On that very dark Saturday in January, when Sherry was stolen from us, all of us were tempted to ask:  Where was God?  I am not here to defend God against the evil in our world.  No, I am here to proclaim to you this Good News:  God does not stay up in heaven, waiting for sinners to free themselves from evil and find their way to Him.  No, God, revealed in the face of Jesus Christ, comes down, to seek and to save.  God did not turn away from us in our sinfulness, but rather, because God is love, He entered into human life, becoming a child, living among us, suffering with us, even as He taught and served, and walked His way toward His Cross, where He took all our suffering into Himself.  And now, today, this same God continues to reach out through the power of His forgiving Word, to draw us to Himself, both for today and forever.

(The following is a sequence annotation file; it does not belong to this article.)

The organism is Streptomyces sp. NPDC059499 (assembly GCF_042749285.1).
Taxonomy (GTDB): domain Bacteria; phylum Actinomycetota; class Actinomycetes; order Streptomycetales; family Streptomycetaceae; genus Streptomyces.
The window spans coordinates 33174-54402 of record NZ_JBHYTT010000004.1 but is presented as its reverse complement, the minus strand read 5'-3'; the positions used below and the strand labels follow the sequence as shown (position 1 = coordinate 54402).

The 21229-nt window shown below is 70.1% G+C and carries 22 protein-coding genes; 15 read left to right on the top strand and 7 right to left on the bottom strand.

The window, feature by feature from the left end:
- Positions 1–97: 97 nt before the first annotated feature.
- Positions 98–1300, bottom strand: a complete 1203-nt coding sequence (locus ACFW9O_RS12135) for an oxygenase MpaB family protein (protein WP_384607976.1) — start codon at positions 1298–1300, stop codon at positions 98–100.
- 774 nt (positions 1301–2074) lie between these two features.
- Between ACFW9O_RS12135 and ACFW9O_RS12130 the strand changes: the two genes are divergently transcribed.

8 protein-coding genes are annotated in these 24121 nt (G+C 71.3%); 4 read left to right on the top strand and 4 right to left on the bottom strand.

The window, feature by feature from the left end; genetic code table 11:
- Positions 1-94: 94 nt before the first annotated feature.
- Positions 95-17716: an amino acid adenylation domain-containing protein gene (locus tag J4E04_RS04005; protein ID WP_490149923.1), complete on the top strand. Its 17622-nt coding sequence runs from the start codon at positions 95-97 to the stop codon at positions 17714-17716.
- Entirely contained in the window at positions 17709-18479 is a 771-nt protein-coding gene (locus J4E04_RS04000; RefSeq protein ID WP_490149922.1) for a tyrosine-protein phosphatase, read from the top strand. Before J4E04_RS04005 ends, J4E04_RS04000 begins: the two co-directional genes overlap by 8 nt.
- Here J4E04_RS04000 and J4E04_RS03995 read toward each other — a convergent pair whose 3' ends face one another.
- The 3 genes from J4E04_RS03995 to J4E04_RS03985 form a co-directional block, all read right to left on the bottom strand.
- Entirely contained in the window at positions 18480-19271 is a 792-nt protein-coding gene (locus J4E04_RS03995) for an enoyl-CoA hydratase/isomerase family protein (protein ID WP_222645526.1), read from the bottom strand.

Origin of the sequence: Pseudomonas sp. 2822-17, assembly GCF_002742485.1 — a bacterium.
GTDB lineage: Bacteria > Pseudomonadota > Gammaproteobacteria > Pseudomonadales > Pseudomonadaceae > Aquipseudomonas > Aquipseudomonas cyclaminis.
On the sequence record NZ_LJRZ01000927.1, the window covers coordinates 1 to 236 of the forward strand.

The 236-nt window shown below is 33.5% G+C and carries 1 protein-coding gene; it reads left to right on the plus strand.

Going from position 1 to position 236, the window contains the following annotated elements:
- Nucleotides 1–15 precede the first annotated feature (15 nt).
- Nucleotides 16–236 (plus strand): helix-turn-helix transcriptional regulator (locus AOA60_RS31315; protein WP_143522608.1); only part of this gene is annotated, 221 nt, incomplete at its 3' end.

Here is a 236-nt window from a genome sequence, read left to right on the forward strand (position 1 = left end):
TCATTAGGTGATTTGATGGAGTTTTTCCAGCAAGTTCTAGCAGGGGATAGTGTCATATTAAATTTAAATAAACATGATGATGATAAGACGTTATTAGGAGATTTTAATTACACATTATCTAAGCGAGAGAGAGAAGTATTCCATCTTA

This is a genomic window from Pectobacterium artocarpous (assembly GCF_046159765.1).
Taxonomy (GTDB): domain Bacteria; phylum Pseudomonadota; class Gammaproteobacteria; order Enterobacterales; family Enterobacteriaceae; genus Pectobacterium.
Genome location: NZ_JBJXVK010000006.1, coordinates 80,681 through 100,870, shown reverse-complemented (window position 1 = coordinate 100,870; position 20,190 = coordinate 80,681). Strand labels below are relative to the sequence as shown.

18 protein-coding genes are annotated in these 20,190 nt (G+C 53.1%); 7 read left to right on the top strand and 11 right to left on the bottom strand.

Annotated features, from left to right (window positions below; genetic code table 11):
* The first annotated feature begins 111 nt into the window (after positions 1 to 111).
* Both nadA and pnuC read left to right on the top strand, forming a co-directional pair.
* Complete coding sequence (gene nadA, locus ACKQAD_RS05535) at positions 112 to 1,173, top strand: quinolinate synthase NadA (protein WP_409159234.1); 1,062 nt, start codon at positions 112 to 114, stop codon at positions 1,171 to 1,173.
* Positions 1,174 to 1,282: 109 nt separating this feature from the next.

Because Sherry was united to Christ in Baptism, because she trusted in all the promises God had made to her, because her faith was continually fed by His Word and Sacrament, she was never alone.  Even in the worst suffering, Sherry was never alone.  For God is always with His children, never letting them out of His hand, always working for their eternal good, even when evil seems to be winning. 
The loss is profound; the evil is great.  Sherry was special to many, many people.  Sherry taught my children, and many of you.  We loved her generosity, her competence, her bright smile, and her even brighter eyes.  Sherry is even more special to God, so special that He sent His Son to be her Savior.  And so, Sherry was and is forever perfect in His sight, not because she was perfect in her life, but because she trusted in the forgiving love of Christ.  We mourn for Sherry, but we do not mourn as those who have no hope.  We weep and cry, but we also rejoice, because we know that Sherry’s soul rests with Jesus, awaiting that Final Day when He will share His resurrection with all His own.